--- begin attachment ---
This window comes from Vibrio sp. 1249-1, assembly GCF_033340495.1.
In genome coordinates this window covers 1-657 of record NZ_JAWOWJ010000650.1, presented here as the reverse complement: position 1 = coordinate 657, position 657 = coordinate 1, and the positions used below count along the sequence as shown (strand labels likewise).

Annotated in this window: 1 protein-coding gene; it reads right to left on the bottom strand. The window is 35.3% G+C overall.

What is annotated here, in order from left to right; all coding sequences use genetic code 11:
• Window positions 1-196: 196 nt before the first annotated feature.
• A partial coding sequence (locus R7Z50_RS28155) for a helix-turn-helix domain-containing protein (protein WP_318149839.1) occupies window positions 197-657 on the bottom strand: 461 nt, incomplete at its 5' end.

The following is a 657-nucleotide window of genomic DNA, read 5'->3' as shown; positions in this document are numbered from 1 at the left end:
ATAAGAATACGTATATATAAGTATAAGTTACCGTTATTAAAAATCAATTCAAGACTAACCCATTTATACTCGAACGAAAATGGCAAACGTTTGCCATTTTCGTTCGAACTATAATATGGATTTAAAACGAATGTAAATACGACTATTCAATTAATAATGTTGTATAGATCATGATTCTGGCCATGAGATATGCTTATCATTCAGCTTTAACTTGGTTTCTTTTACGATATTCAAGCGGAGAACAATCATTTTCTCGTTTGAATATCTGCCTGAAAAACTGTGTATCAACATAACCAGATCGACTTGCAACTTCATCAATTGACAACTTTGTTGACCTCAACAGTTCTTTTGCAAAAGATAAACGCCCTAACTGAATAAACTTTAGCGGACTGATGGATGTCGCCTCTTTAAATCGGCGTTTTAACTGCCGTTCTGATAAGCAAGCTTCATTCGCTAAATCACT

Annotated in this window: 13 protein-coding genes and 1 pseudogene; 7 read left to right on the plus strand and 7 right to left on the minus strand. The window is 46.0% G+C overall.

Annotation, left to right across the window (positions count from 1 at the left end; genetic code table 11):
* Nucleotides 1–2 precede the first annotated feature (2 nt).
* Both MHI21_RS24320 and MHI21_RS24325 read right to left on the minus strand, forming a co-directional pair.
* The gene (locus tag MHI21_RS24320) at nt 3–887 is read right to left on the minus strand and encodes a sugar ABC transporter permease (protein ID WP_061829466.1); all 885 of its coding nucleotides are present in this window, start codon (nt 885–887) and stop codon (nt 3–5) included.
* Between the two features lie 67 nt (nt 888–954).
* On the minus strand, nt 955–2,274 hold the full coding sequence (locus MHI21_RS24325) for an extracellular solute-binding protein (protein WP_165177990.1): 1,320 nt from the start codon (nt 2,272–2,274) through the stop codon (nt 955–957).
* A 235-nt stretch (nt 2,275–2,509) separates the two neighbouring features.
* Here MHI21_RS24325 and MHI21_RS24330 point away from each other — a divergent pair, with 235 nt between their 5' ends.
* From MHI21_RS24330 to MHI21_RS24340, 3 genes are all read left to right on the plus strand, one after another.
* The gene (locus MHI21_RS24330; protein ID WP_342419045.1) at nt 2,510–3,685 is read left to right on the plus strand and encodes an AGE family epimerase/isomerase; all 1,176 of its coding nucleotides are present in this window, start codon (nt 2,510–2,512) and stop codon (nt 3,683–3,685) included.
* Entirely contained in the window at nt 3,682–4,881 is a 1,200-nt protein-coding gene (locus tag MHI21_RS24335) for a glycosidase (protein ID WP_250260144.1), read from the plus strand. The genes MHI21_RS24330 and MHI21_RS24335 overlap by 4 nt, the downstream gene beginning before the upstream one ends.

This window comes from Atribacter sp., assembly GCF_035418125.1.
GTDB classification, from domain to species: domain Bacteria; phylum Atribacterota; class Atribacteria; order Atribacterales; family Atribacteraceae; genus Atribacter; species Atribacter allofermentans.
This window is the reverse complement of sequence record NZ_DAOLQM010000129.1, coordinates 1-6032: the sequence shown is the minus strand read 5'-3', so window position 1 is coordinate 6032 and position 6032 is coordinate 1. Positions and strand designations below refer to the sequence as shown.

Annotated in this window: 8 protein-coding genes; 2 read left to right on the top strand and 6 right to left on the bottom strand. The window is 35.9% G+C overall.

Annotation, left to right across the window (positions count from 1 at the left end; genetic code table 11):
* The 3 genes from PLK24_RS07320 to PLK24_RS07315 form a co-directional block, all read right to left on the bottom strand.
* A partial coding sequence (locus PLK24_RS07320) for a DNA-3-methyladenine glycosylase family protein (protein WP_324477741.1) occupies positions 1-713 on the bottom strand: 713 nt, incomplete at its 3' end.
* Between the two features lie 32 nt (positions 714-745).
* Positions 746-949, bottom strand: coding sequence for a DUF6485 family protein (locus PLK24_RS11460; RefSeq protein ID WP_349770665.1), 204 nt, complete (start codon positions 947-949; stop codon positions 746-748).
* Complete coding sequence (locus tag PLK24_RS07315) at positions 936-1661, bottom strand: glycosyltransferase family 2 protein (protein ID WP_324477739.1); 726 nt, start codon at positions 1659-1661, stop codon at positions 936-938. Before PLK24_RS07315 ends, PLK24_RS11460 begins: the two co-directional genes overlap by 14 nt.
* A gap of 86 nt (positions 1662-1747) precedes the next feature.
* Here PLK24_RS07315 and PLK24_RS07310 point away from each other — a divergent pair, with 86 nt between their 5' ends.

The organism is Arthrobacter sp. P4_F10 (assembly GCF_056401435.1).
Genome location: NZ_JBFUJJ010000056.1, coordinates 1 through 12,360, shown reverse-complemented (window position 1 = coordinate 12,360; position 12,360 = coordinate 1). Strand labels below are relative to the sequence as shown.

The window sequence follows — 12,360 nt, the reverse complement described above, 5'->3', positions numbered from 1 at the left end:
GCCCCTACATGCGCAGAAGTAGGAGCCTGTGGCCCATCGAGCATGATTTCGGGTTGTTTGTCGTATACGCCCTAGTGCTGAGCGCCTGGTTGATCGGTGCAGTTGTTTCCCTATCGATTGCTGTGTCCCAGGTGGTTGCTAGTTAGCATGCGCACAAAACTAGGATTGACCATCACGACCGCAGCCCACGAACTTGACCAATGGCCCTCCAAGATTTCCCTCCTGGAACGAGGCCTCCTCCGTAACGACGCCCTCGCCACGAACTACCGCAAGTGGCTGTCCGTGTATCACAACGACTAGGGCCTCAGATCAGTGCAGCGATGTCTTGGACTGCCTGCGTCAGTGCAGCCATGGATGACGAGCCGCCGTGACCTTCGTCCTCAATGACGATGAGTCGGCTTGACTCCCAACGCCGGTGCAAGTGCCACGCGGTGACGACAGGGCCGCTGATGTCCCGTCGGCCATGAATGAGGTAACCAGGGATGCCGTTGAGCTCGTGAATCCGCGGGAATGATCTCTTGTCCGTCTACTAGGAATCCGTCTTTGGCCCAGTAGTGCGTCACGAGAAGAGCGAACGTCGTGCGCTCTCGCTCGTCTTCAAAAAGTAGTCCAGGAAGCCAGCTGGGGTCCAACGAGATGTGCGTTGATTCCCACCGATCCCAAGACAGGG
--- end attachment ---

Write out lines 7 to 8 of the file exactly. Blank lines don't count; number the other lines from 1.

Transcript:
The following is a 657-nucleotide window of genomic DNA, read 5'->3' as shown; positions in this document are numbered from 1 at the left end:
ATAAGAATACGTATATATAAGTATAAGTTACCGTTATTAAAAATCAATTCAAGACTAACCCATTTATACTCGAACGAAAATGGCAAACGTTTGCCATTTTCGTTCGAACTATAATATGGATTTAAAACGAATGTAAATACGACTATTCAATTAATAATGTTGTATAGATCATGATTCTGGCCATGAGATATGCTTATCATTCAGCTTTAACTTGGTTTCTTTTACGATATTCAAGCGGAGAACAATCATTTTCTCGTTTGAATATCTGCCTGAAAAACTGTGTATCAACATAACCAGATCGACTTGCAACTTCATCAATTGACAACTTTGTTGACCTCAACAGTTCTTTTGCAAAAGATAAACGCCCTAACTGAATAAACTTTAGCGGACTGATGGATGTCGCCTCTTTAAATCGGCGTTTTAACTGCCGTTCTGATAAGCAAGCTTCATTCGCTAAATCACT